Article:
December 13, 2016


December 13, 2016:  St. Lucy, Virgin and Martyr

  • 'Alps' pin:  You shall no longer exalt yourself on my holy mountain (1st reading)
  • 'Sheep' tie bar:  The remnant of Israel shall pasture their flocks (1st reading)
    • 'Pierced hearts' suspenders: The Lord is close to the brokenhearted (psalm)
      • 'Phone' tie bar:  I'll purify them that they may 'call' on and serve the Lord (1st reading)
        • Red shirt, 'blood drop' pin:  St. Lucy's martyrdom
        • 'Eyeball' pin:  Lucy, patroness of the blind and people with eye disorders
        • 'Jubilee year' pin (oops, fell off; hope to find...):  Look to him that you may be radiant with joy (psalm)
        • '[Christmas] lights' tie:  Lead us to your light (season), today's Christmas luncheon
        • 'No-L' button:  Today's Christmas luncheon

        For Psalm 34
        Pope Francis
        Homily:  Jesus turned to the chief priests and elders, those with authority.  Annas and Caiaphas, for example, decided to kill Lazarus, and Judas sold Jesus to them.  They arrived at this arrogance and tyranny by remaking the law, regulating everything, making nuances, without the First Commandment:  “Walk in my presence and be blameless.”  They didn't walk but stopped in their own convictions, and they weren't blameless!  They'd forgotten the Commandments:  they made the law intellectualistic, sophisticated, casuistic, disconnected from Revelation.  Their victim was Jesus, and they cast aside Judas, who sinned gravely and forcefully, but then repented and tried to return the money.  The pastors didn't welcome him because they'd forgotten what it was to be a pastor; they were intellectuals of religion, advancing catechesis with their own morality, not revelation.
        This still happens in the Church. Clerics feel superior, far from the people, with no time to hear the poor, suffering, prisoners, or the sick.  Clericalism is ugly!  And the victim is the same: the poor and humble people that trust in the Lord, the discarded, the repentant, those who suffer injustice.  The Father has always sought to be close to us; he sent his Son.  We wait in joyful expectation, but the Son didn’t join these people's game; he went with the sick, the poor, the discarded, publicans, sinners, prostitutes.  Today Jesus says to us all, even to those seduced by clericalism, sinners and prostitutes will go before you into heaven.
        Wish him a happy 80th birthday!
        • Zep 3:1-2, 9-13  Lord:  Woe to the rebellious city!  She accepts no correction, hasn't trusted in or drawn near to the Lord.  I'll purify the peoples, that they may call on the Lord and serve him; I'll remove the braggarts from your midst and leave a humble remnant.  They'll do no wrong; they'll pasture their flocks undisturbed.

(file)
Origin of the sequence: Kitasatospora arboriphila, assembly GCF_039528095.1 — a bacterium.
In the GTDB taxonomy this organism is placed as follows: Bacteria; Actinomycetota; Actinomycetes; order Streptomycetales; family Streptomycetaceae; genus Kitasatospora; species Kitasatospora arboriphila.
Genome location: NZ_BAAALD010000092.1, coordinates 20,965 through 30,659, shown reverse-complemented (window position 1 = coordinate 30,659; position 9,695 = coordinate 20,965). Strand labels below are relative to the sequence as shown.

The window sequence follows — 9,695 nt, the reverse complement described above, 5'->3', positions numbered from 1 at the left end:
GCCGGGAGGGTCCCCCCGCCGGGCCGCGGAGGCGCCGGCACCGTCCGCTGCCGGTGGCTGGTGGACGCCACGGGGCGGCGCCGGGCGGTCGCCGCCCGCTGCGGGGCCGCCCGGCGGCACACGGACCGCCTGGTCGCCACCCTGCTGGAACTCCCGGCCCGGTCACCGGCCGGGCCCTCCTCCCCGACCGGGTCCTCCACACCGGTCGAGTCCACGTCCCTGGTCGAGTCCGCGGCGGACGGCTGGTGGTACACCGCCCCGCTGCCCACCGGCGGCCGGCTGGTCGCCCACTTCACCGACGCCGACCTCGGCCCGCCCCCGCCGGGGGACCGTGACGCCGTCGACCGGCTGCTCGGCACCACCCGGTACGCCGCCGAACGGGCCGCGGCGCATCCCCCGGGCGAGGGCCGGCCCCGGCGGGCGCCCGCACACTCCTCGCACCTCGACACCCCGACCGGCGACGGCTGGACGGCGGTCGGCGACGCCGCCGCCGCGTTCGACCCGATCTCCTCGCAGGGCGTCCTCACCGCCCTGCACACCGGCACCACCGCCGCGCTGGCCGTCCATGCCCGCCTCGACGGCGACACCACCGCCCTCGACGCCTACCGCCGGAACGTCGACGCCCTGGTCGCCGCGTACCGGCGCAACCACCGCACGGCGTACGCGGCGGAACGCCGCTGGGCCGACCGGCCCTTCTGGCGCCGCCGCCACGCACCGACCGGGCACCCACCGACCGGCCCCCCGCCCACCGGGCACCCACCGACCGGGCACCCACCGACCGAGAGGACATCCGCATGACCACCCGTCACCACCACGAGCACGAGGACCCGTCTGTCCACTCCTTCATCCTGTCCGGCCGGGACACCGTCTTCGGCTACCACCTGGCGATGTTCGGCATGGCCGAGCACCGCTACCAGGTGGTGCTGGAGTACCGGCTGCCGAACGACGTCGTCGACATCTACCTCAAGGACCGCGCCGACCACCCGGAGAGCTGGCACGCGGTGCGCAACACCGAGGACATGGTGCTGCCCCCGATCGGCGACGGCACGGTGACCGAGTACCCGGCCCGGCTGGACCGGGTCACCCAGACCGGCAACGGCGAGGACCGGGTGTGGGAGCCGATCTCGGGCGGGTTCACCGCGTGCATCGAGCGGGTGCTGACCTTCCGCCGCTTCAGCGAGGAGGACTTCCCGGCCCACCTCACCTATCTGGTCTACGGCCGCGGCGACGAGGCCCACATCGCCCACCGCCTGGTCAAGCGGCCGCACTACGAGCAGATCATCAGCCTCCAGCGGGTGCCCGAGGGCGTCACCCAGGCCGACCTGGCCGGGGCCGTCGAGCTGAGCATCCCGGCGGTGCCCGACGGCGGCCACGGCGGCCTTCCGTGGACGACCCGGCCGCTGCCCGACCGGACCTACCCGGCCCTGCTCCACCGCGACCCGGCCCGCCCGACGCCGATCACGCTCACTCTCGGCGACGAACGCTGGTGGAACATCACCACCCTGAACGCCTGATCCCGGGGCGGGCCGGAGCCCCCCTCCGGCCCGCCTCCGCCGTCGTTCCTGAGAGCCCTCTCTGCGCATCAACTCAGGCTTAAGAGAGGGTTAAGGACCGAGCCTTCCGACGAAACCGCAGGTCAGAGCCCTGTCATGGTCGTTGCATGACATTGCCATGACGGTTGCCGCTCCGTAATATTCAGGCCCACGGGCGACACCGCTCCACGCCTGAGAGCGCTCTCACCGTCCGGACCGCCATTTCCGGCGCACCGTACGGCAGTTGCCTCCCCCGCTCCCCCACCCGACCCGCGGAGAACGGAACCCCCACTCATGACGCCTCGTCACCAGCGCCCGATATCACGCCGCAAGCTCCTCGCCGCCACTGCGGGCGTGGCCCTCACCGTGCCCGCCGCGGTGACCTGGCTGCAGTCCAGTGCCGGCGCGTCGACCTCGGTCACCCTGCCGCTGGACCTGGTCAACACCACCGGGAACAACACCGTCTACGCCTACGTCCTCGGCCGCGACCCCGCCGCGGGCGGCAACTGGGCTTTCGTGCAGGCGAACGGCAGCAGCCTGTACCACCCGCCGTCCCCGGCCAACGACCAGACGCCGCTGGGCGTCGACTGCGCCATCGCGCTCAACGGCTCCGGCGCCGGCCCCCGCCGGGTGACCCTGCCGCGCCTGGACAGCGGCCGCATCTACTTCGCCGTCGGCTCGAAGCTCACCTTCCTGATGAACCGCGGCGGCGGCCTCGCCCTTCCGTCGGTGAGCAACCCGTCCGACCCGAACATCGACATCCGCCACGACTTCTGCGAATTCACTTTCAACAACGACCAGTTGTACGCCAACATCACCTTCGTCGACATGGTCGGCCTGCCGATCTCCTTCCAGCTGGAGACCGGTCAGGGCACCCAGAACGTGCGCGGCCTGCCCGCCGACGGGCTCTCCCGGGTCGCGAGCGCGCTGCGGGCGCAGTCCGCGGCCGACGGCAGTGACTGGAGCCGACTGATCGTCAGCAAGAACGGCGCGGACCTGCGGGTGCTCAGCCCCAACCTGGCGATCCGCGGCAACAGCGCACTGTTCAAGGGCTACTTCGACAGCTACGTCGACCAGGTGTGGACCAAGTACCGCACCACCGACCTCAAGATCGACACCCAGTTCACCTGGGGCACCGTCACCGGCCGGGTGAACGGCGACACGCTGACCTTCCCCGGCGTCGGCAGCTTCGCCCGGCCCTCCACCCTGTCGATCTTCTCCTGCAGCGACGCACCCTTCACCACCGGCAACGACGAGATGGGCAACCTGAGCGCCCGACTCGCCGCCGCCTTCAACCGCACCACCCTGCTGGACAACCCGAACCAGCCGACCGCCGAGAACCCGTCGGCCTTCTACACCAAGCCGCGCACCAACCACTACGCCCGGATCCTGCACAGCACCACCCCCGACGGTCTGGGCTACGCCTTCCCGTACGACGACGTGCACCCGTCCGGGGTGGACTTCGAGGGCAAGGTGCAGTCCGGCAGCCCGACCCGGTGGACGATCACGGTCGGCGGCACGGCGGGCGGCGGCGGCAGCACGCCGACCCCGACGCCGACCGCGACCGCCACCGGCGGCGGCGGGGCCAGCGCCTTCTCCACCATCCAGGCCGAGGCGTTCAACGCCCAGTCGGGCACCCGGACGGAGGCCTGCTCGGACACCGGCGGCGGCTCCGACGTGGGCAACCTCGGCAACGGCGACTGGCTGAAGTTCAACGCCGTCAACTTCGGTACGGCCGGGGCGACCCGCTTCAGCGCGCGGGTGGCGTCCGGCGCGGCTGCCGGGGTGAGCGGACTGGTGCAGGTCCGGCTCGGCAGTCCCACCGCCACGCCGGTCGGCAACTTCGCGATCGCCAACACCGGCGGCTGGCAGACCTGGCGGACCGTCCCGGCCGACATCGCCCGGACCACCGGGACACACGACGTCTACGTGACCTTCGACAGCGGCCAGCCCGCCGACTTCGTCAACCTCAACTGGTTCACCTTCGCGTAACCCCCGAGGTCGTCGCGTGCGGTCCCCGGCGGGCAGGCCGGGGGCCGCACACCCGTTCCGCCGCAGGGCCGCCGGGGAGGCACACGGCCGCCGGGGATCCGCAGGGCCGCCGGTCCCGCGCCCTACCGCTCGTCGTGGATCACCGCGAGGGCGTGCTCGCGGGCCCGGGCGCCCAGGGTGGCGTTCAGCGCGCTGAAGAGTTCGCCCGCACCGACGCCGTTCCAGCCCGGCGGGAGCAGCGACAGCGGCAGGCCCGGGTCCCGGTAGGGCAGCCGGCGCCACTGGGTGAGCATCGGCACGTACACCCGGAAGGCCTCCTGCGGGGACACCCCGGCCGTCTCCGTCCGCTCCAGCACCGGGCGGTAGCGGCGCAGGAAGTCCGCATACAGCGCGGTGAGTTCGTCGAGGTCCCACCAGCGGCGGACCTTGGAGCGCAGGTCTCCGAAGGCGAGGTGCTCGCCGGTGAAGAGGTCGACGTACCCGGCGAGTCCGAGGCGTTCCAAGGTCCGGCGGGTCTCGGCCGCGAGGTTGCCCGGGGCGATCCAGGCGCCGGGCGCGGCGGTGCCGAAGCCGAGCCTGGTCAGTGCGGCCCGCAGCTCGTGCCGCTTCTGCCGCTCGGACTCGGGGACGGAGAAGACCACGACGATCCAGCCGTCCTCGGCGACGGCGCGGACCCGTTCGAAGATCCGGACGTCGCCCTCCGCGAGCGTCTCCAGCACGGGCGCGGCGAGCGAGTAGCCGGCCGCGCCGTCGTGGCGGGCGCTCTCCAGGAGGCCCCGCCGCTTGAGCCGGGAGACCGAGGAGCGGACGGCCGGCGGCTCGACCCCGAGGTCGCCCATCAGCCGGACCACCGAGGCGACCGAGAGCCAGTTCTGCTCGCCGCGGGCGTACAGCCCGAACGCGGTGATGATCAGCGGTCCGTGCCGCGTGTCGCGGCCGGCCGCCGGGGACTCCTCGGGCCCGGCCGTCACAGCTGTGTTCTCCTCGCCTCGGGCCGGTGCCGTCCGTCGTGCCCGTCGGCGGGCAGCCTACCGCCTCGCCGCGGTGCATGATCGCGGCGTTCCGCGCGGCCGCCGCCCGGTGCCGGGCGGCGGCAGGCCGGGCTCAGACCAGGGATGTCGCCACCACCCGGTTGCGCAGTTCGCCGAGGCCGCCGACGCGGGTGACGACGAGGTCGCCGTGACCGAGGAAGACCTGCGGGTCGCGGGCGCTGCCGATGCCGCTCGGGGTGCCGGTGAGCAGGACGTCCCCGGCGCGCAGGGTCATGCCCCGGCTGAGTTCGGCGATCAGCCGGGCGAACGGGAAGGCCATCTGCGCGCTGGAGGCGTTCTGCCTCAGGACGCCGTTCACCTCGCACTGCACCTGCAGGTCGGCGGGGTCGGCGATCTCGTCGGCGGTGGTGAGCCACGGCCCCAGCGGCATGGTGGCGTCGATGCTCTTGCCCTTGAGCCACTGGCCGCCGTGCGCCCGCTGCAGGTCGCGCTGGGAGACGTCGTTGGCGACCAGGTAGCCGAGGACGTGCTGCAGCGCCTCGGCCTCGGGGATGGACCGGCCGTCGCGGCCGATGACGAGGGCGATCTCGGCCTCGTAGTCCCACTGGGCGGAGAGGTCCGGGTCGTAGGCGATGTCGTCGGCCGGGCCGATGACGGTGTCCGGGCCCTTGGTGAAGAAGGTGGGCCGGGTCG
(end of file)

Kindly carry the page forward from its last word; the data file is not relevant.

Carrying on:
• Ps 34:2-3, 6-7, 17-19, 23  "The Lord hears the cry of the poor."  I'll always praise the Lord.  Look to him and be radiant with joy.  The Lord saves the poor and crushed in spirit, is close to the brokenhearted, confronts evildoers, and hears and rescues the just.
        • Mt 21:28-32  Jesus to chief priests:  “What is your opinion?  Man / 2 sons:  ‘Go work in the vineyard.’ / #1:  ‘No,’ but he changed his mind and went.  #2:  ‘OK,’ but he didn't go.  Jesus:  “Who did his father’s will?” / “The first.” / “Tax collectors and prostitutes are entering the Kingdom before you.  You didn't believe John, but they did, and you still didn't change your minds.”
          • Creighton:  Humility is underrated.  In a world that seems to reward the unapologetic, humility is seen as weakness.  Jesus came to us humbly, in a manger.  Today's crèches don't do the real setting justice:  Mary just through labor, likely clueless Joseph, the smell, real donkeys...  Our salvation began so humbly and was consummated in a degrading and painful way, before the Resurrection.
          • Passionist:  In the face of the religious leaders' offense, how did Jesus keep showing up in the temple, not losing hope or getting discouraged?  In today's gospel, the first son showed selfless love while the second gave empty promises. Today's readings invite us to see with Jesus' eyes and live aware that those we judge might be responding to self-emptying love in their lives.  Lord, give me freedom to respond to the invitations for growth and truth in my life, to nourished, immersed in the sea of God’s love (Paul of the Cross).  Help me respond with your heart for love and justice, never blinded by preconceptions but called forth by love. As I sing Advent hymns, may my words be authentic; may I live them, not side-tracked by the season's demands....
          •  "Who did the father's will?"  The choices we make shape our future.   In the gospel, the father who provided for his sons and gave them work expected them to show gratitude, loyalty, and honor by doing their share.  The "rebellious" son told his father he wouldn't work but then changed his mind and did what was asked of him; the "good" son said he would work but didn't follow through.  Both disobeyed, but one repented then obeyed the father.  Good intentions aren't enough, and promises don't count unless they're performed.  God wants to change us so we'll show in word and deed that we respect and do his will and receive his peace, and joy....
          • Universalis:  Lucy, virgin, martyr at ~21, patroness of the blind and those with eye disorders

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